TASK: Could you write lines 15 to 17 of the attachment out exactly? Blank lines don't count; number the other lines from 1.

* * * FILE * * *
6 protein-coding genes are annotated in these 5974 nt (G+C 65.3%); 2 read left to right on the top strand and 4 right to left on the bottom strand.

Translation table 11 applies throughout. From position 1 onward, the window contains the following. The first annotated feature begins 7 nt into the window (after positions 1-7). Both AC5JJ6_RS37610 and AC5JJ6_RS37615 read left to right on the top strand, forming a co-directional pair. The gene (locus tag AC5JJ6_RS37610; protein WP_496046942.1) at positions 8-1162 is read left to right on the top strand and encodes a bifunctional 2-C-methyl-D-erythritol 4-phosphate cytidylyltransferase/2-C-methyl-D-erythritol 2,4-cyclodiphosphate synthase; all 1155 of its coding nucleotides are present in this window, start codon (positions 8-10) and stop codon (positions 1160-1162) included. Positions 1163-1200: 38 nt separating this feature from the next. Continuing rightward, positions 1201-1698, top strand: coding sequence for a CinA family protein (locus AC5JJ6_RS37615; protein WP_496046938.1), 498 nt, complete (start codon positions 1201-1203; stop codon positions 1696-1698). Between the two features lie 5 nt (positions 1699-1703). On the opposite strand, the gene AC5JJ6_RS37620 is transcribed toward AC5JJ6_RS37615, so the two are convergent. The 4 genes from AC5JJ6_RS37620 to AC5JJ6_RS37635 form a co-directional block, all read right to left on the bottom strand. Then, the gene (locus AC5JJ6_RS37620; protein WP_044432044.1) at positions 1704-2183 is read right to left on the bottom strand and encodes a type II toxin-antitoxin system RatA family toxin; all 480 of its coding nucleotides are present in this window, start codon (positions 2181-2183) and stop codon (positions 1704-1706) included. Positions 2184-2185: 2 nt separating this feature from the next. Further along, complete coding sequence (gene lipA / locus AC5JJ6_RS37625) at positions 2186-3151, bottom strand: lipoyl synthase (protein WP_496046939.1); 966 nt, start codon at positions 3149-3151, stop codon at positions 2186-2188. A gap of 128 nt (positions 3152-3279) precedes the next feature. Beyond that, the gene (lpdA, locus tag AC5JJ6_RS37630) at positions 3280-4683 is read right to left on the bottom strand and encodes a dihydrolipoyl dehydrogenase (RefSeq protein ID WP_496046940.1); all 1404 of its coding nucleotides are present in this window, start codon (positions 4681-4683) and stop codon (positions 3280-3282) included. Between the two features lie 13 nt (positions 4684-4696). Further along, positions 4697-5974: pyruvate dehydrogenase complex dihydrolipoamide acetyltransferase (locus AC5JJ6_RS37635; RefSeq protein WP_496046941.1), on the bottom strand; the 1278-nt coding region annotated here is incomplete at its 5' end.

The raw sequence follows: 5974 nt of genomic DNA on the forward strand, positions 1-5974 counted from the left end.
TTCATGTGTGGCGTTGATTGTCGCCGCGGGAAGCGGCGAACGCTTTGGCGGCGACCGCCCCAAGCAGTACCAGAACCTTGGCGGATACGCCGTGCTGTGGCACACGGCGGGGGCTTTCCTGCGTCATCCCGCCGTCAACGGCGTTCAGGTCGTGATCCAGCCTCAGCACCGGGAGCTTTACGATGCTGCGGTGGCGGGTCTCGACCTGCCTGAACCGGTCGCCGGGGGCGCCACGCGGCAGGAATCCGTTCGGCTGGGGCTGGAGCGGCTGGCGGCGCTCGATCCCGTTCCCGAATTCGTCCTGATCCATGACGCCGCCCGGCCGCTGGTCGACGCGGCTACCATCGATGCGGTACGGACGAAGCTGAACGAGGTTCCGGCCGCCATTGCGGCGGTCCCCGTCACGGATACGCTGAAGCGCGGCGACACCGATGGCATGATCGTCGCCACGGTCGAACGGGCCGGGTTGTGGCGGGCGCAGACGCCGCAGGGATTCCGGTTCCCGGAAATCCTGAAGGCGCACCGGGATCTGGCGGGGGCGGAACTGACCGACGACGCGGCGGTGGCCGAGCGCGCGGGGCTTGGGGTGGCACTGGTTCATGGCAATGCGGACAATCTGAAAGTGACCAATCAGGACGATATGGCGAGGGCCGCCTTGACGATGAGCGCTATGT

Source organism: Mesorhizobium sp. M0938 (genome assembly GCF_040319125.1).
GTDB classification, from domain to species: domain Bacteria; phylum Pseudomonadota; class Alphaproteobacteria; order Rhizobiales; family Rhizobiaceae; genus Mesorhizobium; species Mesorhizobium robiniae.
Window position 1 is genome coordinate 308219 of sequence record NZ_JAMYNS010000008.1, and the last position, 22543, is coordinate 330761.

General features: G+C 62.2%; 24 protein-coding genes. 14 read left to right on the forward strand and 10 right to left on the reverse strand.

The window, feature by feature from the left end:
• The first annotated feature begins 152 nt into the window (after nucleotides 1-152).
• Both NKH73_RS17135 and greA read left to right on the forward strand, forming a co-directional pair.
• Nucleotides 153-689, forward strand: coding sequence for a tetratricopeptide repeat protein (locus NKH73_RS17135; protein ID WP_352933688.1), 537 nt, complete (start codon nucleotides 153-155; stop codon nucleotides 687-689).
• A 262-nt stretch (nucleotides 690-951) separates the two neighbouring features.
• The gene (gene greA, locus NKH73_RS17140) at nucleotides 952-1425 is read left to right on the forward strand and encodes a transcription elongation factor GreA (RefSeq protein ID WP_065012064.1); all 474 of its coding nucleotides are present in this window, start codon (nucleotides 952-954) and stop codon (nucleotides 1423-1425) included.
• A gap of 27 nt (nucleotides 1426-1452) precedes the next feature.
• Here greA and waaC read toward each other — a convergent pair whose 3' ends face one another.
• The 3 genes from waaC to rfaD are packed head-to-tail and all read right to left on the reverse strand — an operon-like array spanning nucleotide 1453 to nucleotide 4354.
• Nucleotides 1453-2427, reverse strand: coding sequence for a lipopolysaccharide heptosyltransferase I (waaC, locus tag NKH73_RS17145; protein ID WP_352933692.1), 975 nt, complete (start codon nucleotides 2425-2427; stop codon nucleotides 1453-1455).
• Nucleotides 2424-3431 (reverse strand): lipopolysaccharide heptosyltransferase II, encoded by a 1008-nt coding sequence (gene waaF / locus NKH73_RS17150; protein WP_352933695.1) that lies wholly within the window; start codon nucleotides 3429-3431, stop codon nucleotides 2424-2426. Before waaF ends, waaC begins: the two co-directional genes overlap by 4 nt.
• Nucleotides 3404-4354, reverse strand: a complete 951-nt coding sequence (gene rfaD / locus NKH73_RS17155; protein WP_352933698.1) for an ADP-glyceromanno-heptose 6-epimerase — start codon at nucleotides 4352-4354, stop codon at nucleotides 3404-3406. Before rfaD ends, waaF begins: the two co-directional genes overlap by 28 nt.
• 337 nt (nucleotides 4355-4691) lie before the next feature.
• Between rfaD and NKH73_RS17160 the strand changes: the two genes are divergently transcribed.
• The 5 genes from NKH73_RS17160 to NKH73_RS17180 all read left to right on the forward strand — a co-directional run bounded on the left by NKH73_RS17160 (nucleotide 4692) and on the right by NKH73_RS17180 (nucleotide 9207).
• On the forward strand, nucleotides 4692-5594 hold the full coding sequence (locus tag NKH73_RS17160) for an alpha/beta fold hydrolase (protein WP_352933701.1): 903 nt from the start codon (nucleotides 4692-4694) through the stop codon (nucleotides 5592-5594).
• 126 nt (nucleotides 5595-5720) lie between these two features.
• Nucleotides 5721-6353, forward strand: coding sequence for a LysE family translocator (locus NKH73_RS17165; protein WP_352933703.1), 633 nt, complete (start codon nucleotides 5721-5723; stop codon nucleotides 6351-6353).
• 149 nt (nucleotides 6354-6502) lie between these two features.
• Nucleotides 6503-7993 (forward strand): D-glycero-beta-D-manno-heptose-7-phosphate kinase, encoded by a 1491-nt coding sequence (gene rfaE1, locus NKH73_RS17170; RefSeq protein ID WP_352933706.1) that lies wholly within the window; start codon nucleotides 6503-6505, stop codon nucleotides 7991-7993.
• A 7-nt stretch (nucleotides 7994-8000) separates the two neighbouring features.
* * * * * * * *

• A gap of 27 nt (nucleotides 1426-1452) precedes the next feature.
• Here greA and waaC read toward each other — a convergent pair whose 3' ends face one another.
• The 3 genes from waaC to rfaD are packed head-to-tail and all read right to left on the reverse strand — an operon-like array spanning nucleotide 1453 to nucleotide 4354.